Historic Harriet Tubman Scenic Byway Permanently Preserved - WBOC-TV 16, Delmarvas News Leader, FOX 21 -

Historic Harriet Tubman Scenic Byway Permanently Preserved

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BUCKTOWN, Md.A piece of the Harriet Tubman Underground Railroad Scenic Byway has been preserved to permanently protect its historic and ecological features. 

The Goodluck Farm is owned by Millie Lake, Benito Lake, Ellen Bronte Lake, and Ed James. Millie is the granddaughter of Martin Lake, who was born as a slave on The Brodess Plantation before the Civil War, according to a family history written by James. 

On his fourth try, Martin Lake escaped to freedom on the Underground Railroad (before Tubman was a conductor). Tubman once was enslaved on this property, and according to family history, Martin Lake met her. 

He joined the Union Army and after the war returned to Dorchester County. He worked for the Brodess family on the lands where he formerly was a slave, and the family gave him about three acres of farmland. 

Martin Lake's son, Monroe Lake Sr., inherited one acre of the land and traded it to a family member, Millie Lake Clash. Monroe Lake Sr. also purchased other portions of the Brodess Plantation as they became available.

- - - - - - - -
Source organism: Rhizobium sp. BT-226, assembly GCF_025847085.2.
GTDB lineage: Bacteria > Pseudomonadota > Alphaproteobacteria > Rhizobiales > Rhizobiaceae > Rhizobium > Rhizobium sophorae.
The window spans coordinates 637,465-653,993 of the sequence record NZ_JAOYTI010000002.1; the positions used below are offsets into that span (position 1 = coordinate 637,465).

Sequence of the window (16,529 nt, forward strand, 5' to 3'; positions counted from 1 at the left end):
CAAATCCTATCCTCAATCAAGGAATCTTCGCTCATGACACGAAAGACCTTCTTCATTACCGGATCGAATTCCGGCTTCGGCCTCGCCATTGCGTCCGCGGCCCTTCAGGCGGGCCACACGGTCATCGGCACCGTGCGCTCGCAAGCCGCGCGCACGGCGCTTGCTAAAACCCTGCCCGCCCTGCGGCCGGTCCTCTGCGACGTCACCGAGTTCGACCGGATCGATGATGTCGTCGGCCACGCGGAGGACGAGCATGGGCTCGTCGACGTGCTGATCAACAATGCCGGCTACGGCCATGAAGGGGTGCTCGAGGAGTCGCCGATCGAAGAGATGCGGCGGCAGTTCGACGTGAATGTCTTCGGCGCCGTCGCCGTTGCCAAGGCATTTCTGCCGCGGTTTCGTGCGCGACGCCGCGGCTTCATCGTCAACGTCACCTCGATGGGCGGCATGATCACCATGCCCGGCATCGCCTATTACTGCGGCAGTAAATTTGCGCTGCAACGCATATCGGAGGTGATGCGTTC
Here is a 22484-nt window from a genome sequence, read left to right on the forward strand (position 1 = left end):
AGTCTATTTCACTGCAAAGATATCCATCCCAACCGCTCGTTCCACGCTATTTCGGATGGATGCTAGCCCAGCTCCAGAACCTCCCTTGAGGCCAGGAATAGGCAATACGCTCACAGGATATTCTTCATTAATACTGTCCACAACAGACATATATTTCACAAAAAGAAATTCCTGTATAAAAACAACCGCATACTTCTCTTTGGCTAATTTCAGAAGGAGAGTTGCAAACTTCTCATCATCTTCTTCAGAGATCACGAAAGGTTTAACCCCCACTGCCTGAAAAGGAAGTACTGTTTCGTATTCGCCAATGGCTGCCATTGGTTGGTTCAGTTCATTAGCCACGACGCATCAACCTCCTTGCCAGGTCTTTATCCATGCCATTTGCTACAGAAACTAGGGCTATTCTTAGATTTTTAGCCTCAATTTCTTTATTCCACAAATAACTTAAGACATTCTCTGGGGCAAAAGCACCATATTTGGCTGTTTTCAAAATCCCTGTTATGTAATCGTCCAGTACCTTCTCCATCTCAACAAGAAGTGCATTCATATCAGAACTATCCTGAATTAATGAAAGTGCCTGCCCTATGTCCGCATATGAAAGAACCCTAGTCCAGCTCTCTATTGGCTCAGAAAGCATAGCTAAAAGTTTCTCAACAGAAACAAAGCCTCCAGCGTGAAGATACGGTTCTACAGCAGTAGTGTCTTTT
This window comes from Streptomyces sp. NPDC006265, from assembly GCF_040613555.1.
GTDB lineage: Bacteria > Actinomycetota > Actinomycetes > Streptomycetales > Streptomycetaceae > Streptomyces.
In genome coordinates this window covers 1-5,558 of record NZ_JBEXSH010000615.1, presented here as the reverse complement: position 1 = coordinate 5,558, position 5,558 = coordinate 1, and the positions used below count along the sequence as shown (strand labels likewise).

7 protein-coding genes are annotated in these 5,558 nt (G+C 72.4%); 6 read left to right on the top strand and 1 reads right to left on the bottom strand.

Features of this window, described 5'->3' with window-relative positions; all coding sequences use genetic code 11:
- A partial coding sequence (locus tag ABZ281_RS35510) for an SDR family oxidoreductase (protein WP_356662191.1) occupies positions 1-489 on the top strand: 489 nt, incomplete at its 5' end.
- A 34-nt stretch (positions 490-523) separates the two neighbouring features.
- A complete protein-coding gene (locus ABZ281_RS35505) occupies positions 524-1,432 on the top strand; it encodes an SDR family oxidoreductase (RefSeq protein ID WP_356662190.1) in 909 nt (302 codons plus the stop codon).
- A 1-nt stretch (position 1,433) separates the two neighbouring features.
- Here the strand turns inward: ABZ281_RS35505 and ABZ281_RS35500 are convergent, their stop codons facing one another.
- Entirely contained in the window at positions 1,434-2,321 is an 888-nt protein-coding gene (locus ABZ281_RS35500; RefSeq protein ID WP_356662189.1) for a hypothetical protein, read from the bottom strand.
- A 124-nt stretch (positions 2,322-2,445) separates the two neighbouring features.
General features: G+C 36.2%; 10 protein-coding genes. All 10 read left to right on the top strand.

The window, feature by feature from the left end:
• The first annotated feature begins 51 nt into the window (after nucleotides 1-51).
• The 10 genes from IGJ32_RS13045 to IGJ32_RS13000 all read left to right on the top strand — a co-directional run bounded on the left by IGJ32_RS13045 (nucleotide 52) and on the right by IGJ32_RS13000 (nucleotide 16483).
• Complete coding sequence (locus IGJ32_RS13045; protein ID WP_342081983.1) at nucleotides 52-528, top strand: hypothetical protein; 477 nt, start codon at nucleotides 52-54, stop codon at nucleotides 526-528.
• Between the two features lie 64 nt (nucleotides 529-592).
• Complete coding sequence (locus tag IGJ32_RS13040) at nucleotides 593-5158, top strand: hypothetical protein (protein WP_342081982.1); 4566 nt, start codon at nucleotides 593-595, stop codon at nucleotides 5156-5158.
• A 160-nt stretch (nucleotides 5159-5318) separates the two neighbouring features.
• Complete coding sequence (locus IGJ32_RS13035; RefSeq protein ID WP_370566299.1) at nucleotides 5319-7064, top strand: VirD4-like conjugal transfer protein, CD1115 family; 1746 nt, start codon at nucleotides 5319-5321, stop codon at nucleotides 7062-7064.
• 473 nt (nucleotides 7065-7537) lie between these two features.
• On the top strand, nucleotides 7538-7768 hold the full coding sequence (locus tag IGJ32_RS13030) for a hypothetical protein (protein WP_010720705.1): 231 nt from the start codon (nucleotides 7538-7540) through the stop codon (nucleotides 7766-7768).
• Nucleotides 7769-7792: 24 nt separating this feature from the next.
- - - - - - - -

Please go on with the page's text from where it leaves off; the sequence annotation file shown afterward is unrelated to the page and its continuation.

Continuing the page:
"We are honored to work with the Lake family on protecting this important piece of the Eastern Shore," said ESLC Executive Director Rob Etgen. "The stories that have occurred on and around this farm are critical to understanding where we have come from – and more importantly where we are going as a community.  The conservation easement will protect and enrich these stories for future generations."

The Lake family, descendants of a slave on the farm, now own a large portion of the former plantation and maintain the Brodess family cemetery that still exists there.

The Good Luck Farm is preserved under Program Open Space Coastal Resilience Easements, designed to protect areas that could be prone to high waters and storm surges. The easement protects areas that allow wetlands to migrate. This was the first such easement approved by the Maryland State Board of Public Works.

Of the 221 acres, about 125 acres are farmland, and the rest is forest, wetland, and forested wetland, providing habitat for forest interior dwelling species and for the endangered Delmarva Fox Squirrel.

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